Because We Can…
Professionally, the YZ250 (12) has to compete against the likes of Yamaha’s YZ450F (7) and the rest of the 450 monsters. Now, with rule changes by the AMA, amateurs can race the 2-stroke in the 250F class which is much more realistic.
Our quartet’s throaty rumble and whir of cam chains was constantly interrupted by the zingy sound of an expansion chamber and shorty muffler. The AMA now allows 250 2-strokes to run in the 250F division, which has opened a whole new avenue for non-professionals. Since Yamaha is the only Japanese manufacturer still producing and importing its 2-stroke line, we brought out the YZ250 to run alongside our quarter-liter Thumpers, just to see if it belongs in the mix.
Weighing the same as our KX250F, the 231-pound machine has a distinct advantage in terms of sheer horsepower. The YZ put out 41 ponies on the Mickey Cohen Motorsports dyno while the most powerful F model spun up 34 (Honda) – only 83 percent! However, the way that power is distributed across the rev range is where the differences lie.
Basically, it is all a matter of personal choice. The 2-stroke is definitely a faster machine, but it takes more skill to get the most out of it, and some riders preferred the even spread of power from the 4-stroke, despite having less available. The one thing our testers did agree on was that the YZ can be very fun to ride, especially in the right circumstances. Here’s how they describe it.
Our novice was one of the riders who favors the 4-stroke. The YZ was just too unpredictable for him and the confidence and precise control allowed by the 250F is ultimately a better fit.
JC Hilderbrand – Novice
Man, that YZ really surprised me. I haven’t ridden a 250 2-stroke in a long time, or at least one that is mechanically sound. I thought for sure that it would be a lot more fun because that’s what you always hear about them, but honestly it wasn’t as much fun as the 250F machines. The YZ basically just wears me out. It’s definitely way faster and as soon as you snap the throttle it wants to go, but you really have to be more careful about your gear selection. I kept missing corners because I’m not used to the lack of engine braking, so I had a hard time evaluating how well it turns. Since I spend so much time worrying about the track obstacles, especially jumps, a 4-stroke’s smooth delivery is ideal. There’s nothing worse for me than trying to size up a new jump and worrying about hitting the powerband right on the face of it. I love that it’s cheap and I’m sure if I forced myself to spend more time on it I would start to think otherwise, but I really have no desire to.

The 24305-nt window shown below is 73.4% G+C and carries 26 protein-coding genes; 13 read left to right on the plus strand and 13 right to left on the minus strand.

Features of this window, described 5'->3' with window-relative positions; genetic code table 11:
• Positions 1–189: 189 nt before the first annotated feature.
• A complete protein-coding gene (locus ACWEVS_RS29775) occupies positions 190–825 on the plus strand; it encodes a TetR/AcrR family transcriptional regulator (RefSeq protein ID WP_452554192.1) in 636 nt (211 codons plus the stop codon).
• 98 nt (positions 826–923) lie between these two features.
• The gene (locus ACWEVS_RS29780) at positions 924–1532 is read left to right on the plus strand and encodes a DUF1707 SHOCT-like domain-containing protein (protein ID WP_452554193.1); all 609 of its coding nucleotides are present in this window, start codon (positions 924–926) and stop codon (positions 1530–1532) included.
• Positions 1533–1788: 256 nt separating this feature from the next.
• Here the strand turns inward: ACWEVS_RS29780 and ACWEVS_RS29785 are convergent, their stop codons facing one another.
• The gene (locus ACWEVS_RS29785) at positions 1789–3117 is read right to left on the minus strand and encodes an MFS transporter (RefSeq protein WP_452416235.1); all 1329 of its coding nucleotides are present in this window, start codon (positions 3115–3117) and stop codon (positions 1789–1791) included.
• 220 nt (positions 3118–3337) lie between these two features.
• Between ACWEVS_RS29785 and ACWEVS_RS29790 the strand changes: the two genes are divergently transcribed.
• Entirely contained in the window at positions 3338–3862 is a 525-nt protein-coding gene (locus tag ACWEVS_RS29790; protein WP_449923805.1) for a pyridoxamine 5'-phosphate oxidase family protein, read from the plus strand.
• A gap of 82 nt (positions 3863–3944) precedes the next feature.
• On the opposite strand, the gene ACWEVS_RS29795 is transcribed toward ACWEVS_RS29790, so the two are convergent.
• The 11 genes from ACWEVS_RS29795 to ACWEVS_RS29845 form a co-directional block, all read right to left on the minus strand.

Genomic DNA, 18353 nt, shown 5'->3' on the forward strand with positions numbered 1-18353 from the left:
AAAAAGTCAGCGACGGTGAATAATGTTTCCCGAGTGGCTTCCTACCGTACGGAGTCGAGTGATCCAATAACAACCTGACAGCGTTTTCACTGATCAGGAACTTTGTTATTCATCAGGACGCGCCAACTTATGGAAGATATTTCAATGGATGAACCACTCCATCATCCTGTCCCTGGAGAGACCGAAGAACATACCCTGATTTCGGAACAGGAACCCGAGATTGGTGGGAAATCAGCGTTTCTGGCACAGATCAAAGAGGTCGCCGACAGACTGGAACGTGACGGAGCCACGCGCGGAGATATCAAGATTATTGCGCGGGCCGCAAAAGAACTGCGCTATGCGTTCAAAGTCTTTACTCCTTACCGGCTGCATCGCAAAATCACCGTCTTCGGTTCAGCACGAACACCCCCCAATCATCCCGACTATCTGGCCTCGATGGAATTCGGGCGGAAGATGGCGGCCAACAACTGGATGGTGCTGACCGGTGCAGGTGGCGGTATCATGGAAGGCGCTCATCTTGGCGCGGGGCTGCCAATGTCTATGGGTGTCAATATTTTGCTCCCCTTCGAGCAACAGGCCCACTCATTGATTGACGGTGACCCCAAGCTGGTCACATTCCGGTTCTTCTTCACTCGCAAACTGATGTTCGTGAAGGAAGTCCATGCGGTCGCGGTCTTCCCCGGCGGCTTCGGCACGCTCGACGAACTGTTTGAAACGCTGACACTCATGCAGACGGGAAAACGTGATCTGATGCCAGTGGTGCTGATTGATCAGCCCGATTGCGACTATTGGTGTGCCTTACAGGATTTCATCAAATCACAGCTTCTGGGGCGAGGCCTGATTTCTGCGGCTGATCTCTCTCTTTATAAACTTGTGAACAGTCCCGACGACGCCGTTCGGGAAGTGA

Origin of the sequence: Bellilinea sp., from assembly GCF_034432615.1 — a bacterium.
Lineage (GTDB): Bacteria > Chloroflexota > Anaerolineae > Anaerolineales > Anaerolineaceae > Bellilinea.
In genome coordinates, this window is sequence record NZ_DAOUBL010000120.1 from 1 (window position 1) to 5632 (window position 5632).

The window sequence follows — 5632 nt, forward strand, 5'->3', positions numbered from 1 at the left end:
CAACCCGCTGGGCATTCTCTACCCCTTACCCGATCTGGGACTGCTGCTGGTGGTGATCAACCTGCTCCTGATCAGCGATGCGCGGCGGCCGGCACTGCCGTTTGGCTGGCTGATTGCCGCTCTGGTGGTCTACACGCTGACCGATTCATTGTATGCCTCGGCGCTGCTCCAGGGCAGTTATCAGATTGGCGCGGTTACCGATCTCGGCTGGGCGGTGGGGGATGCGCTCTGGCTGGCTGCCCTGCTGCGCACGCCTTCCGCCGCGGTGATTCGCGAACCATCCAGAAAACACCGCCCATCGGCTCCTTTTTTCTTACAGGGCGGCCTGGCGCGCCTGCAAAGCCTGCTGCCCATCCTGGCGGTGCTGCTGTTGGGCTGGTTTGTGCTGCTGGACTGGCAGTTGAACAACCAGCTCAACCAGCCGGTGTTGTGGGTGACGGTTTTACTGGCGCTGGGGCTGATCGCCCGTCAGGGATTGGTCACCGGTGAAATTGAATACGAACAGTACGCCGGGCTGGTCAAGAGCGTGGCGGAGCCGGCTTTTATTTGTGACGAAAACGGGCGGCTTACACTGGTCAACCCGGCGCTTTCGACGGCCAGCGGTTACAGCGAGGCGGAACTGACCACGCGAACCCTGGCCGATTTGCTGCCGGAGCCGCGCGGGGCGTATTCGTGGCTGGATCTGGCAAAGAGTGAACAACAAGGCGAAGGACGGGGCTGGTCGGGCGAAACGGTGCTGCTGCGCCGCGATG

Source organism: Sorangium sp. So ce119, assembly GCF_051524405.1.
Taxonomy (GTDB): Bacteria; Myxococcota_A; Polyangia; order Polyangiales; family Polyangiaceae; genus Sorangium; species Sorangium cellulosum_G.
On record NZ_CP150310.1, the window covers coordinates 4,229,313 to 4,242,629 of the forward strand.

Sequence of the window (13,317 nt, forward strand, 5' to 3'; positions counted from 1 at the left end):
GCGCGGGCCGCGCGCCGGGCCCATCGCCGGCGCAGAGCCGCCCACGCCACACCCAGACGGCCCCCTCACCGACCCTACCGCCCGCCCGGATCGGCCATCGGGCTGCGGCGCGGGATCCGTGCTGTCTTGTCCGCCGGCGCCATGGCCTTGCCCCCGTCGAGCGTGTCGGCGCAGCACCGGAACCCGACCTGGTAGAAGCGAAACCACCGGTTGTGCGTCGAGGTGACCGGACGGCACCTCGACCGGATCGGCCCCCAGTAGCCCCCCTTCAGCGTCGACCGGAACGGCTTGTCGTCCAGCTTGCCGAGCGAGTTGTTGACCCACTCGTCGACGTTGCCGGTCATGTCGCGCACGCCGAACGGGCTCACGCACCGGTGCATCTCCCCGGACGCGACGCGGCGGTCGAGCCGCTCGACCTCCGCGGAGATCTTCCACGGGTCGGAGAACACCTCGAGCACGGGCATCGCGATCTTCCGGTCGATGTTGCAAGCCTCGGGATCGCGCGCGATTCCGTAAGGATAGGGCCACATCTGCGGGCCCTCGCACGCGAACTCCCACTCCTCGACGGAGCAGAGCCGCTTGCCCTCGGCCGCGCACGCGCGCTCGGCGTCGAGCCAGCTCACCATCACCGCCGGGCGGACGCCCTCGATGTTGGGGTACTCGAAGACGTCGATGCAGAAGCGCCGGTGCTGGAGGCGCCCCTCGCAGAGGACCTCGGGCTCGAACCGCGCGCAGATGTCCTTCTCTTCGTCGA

Sherri Cruse – WMA Pro
By far the best bike of the test ride. Although it wasn’t actually included in the test, it was fun getting the chance to ride the 2-stroke again. It sounds like they’re letting the 250’s ride in the (amateur) 250F class, and personally I think it’s a great idea! If the women get a chance to ride them in WMA I will definitely get my hands on one. I know I would ride one at Southwick, but some of the other tracks I would go back to the 4-stroke. I would jump around a little bit.
Alvin Zalamea – Vet Expert
The bike is definitely capable of winning against 250F equipment in the right hands, but really this machine is the most rewarding if you would rather bring home smiles than trophies.
I should’ve bought a brand new ‘09 Yamaha 250 2-stroke. Instead I bought a new CRF450R for $8300 out the door and put 1000 bucks in suspension from Enzo. That’s stupid! Street bikes sell for less. I’m seriously thinking of selling it and buying a YZ250. I’ve just gotten so lazy on the 4-strokes that I’m starting to forget how to ride. I just recently rode with Greg Albertyn at Milestone and he’s riding a 2004 RM250 and he’s spanking all those new-school, bubba-scrubbing pro kids on 250Fs and 450s. Literally, people pull off the track and ask who that Number 7 guy is on a 2-stroke. I just shake my head and look at my new EFI bike and want to kick it. I thought it was the bike and new technology and all that crap, but it’s not the bike, it’s the rider. This is all a conspiracy to keep spending more money to have the best stuff. Well it’s working… So if you’re on a budget, do yourself a favor and buy a brand new 250 2-stroke. Guaranteed you’ll have more fun and go just as fast, if not faster, than your buddy at the track for half the price! If I were competing in the amateur Lites class it would be a no-brainer to choose the 250 2-stroke.
Colton Haaker – Expert
The 2-stroke was a nice transition from the four-bangers. The power is a torquey even feel. I am very used to a KTM 250 and the Yamaha was easy to ride and immediately comfortable. I wouldn’t call it a track bike, it is not comparable to the two-fitty Fs. I could take that bike off-road though and make it extremely competitive in EnduroCross. Some different gearing, maybe a flywheel and it’s good to go. The fact of the matter is 4-strokes are still better.
Tod Sciacqua – Vet Pro
The ‘09 YZ250 is an all-around great package I raced the whole EnduroCross series and thought I was on the best bike out there for me. There has been little changed on the newer 2-strokes in the last few years. Most of the attention from the manufacturers has been on the 4-strokes. If I were to have the choice to race the 2-stroke 250 or the 4-stroke, I would pick the 2-stroke hands down. It has amazing, usable power and lightweight feel. With the price of 2-strokes and the maintenance cost, why not have a YZ250 in the garage.
2009 250F Motocross Shootout
2009 Suzuki RM-Z250 Comparison
2009 Yamaha YZ250F Comparison
2009 Kawasaki KX250F Comparison
2009 Honda CRF250R Comparison
2009 Yamaha YZ250 2-Stroke Bike Test